Sermon on 1 Samuel 3:1-10
Text: The boy Samuel ministered before the Lord under Eli. In those days the word of the LORD was rare; there were not many visions.
2 One night Eli, whose eyes were becoming so weak that he could barely see, was lying down in his usual place. 3 The lamp of God had not yet gone out, and Samuel was lying down in the house of the LORD, where the ark of God was. 4 Then the LORD called Samuel.
Samuel answered, “Here I am.” 5 And he ran to Eli and said, “Here I am; you called me.”
But Eli said, “I did not call; go back and lie down.” So he went and lay down.
6 Again the Lord called, “Samuel!” And Samuel got up and went to Eli and said, “Here I am; you called me.”
“My son,” Eli said, “I did not call; go back and lie down.”
7 Now Samuel did not yet know the LORD: The word of the LORD had not yet been revealed to him.
8 A third time the LORD called, “Samuel!” And Samuel got up and went to Eli and said, “Here I am; you called me.”
Then Eli realized that the LORD was calling the boy. 9 So Eli told Samuel, “Go and lie down, and if he calls you, say, ‘Speak, LORD, for your servant is listening.’” So Samuel went and lay down in his place.
10 The LORD came and stood there, calling as at the other times, “Samuel! Samuel!”
Then Samuel said, “Speak, for your servant is listening.”
The art of public speaking is necessary for many professions. The politician makes many speeches to persuade people either to vote for him or to support a particular project of his. The salesman must convince you of your need for a particular product. He will praise his product, show you its superiority over all of the competition, and try to persuade you to buy it. If the politician or salesman is not skilled in the art of speaking, they will soon be out of a job. Their jobs depend on our listening to them. We may feel like turning the channel during a political speech. We may close the door or hang up on the salesman. We may not want to hear what they have to say. This morning, our Lord speaks to us. May our attitude mirror the words of Samuel: “SPEAK, LORD, FOR YOUR SERVANT IS LISTENING.” It is 1. An Attitude Of Eager Anticipation and 2. A Pledge Of Willing Obedience.
The boy Samuel had been dedicated to service to the Lord by his mother as soon as he was weaned. From that time on, he began to serve in the temple. Eli was the high priest. He had two sons, who made a mockery of serving the Lord. They would take sacrifices that were intended for the Lord. They did many other evil things. Rather than being disciplined by their father, they only received a mild rebuke. The priesthood had been corrupted, as had the religious moral of the rest of the people.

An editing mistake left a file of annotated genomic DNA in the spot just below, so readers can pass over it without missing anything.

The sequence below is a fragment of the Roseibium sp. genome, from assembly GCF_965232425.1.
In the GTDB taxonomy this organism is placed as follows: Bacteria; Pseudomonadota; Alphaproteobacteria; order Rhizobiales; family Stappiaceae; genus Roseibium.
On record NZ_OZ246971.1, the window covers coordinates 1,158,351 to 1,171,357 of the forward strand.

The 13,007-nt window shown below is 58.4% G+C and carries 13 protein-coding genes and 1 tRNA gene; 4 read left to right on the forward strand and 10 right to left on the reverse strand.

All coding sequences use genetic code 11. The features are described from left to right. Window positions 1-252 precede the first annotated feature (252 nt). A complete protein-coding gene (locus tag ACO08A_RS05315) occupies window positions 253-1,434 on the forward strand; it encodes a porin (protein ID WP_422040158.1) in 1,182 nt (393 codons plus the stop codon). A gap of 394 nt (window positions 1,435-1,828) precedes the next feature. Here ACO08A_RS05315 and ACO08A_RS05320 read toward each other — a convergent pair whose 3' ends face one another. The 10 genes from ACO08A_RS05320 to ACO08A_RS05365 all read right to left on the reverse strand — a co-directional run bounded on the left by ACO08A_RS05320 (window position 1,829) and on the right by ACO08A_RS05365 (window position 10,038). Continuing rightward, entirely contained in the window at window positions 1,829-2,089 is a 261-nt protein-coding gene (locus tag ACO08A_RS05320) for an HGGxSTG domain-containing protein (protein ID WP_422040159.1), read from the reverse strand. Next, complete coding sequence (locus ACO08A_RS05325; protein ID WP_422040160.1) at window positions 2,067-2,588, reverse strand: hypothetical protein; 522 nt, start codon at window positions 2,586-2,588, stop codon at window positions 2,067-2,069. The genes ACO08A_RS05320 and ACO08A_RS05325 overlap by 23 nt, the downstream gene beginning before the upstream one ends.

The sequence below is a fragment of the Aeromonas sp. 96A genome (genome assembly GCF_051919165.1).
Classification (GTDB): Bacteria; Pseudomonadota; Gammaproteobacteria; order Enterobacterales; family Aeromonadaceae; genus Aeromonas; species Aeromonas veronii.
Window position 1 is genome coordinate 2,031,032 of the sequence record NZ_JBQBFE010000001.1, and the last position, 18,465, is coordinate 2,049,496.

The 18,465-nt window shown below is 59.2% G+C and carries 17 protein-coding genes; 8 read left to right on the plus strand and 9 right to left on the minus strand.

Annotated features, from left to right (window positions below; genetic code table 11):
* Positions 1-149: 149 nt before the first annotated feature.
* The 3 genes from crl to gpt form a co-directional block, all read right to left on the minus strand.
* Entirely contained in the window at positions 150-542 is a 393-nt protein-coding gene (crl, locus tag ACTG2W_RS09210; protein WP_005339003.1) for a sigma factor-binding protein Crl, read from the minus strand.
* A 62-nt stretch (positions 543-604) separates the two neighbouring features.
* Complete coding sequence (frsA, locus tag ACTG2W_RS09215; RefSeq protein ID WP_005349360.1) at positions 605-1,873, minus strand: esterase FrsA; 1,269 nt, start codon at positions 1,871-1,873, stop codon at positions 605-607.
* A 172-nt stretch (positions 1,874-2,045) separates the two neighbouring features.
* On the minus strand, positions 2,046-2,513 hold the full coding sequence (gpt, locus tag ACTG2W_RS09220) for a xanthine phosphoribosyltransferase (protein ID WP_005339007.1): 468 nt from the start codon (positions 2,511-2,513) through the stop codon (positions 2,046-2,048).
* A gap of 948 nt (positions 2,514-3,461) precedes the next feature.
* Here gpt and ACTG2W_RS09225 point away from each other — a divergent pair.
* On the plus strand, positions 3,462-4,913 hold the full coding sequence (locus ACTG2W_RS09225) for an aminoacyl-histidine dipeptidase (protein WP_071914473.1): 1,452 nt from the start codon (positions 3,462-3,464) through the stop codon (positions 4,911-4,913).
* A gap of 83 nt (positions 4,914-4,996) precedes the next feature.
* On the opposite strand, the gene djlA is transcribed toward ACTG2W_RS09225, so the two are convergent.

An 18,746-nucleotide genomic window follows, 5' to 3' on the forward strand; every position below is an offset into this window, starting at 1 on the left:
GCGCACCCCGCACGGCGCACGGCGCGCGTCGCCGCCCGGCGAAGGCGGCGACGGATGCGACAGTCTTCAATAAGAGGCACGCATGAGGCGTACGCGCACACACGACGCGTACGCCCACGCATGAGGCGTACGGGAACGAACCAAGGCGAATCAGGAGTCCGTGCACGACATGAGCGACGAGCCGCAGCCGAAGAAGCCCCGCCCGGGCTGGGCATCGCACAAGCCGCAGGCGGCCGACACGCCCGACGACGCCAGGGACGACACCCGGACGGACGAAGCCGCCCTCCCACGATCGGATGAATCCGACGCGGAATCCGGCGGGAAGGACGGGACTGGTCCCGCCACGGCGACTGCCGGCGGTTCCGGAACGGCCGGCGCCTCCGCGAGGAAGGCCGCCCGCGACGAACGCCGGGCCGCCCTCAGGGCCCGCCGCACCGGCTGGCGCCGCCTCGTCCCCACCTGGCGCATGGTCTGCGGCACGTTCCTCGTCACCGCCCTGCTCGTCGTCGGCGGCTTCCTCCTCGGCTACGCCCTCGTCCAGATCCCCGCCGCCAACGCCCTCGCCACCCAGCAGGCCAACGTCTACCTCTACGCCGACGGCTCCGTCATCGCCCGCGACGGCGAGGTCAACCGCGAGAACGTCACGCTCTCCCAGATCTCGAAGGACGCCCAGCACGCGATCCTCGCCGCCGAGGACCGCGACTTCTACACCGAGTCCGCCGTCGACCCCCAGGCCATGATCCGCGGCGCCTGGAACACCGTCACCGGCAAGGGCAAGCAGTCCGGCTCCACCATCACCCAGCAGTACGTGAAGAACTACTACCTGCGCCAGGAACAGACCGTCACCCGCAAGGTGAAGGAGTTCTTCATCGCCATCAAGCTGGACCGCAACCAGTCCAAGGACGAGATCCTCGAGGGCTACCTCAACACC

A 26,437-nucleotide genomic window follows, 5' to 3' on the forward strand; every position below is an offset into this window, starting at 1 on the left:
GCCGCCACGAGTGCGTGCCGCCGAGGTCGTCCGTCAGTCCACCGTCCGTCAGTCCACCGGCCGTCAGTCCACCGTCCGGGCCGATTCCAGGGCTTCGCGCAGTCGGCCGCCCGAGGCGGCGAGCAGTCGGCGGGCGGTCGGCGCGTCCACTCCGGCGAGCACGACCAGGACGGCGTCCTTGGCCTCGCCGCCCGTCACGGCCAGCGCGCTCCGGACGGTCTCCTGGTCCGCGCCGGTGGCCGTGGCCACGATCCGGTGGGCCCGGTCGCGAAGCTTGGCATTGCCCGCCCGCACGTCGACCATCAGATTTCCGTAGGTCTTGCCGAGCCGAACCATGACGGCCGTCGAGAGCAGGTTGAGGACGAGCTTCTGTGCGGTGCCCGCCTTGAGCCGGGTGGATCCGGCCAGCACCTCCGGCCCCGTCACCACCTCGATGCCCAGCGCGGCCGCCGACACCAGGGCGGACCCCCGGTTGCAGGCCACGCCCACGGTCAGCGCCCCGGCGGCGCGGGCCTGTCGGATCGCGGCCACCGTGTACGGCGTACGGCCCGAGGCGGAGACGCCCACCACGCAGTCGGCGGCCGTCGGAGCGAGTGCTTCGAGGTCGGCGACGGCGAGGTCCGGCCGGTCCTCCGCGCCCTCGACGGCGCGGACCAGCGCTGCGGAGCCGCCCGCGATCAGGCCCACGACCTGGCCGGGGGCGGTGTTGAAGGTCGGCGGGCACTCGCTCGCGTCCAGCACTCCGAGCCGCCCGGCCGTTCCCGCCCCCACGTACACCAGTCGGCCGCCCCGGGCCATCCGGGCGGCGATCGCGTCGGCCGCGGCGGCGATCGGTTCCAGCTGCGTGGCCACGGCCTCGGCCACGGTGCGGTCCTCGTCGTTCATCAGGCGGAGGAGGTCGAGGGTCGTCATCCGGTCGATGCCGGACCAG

It is for this reason that we read in verse 1, “In those days the word of the LORD was rare; there were not many visions.” The Lord had promised his people that, if they would remain faithful to him, he would continue to reveal himself to them. Since they had gone astray, he did not speak to them, nor did he give any revelations. Divine revelation presupposes a willingness to hear the word of God and accept it. When this is missing, God takes away his Word.
Yet, in the middle of all of this corruption, Samuel served the Lord faithfully. Eli had become blind and he needed Samuel to help him. Samuel, very willingly, did all that he could to do what Eli needed. He worked in the temple to serve his Lord.
On the night of our text, Samuel was sleeping in the temple, when a voice, calling his name, woke him from his sleep. Samuel assumed it was Eli, so he rushed to Eli’s side and said, “Here I am; you called me.” Eli replied, “I did not call; go back and lie down.”(Verse 5) Apparently, Eli thought that Samuel was dreaming. Samuel went back and laid down. Then, he heard the voice calling, “Samuel.” He ran to Eli’s side. Eli told him that he did not call and that Samuel was to go back and lie down. This happened a third time. Samuel went to Eli and said, “Here I am; you called me.” We hear no anger or upset in his voice. He was willing to serve no matter what. Then Eli realized that it must have been the Lord calling to Samuel. So, he told Samuel to go back and lie down. If he heard the voice again, he was to say, “Speak, LORD, for your servant is listening.” (Verse 9)
You can well imagine Samuel lying in the darkness, waiting for the Lord to speak to him. We, too, can mirror that anticipation when we hear the Word of the Lord. This is not always easy to do. Many of us have been Christians all of our lives. Some of you may have gone to a parochial day school. Most of us went to Sunday School. We grew up hearing the stories from the Bible. Sometimes, when we come to church or class, we may begin to feel that we aren’t learning anything new. ‘It’s the same old stuff all the time.’ We may find ourselves growing tired of hearing the fact that we are sinners, who are deserving of punishment. We may even find ourselves growing tired of hearing about Jesus’ sacrifice for our sins. It may be hard for us to eagerly anticipate what God has to say to us.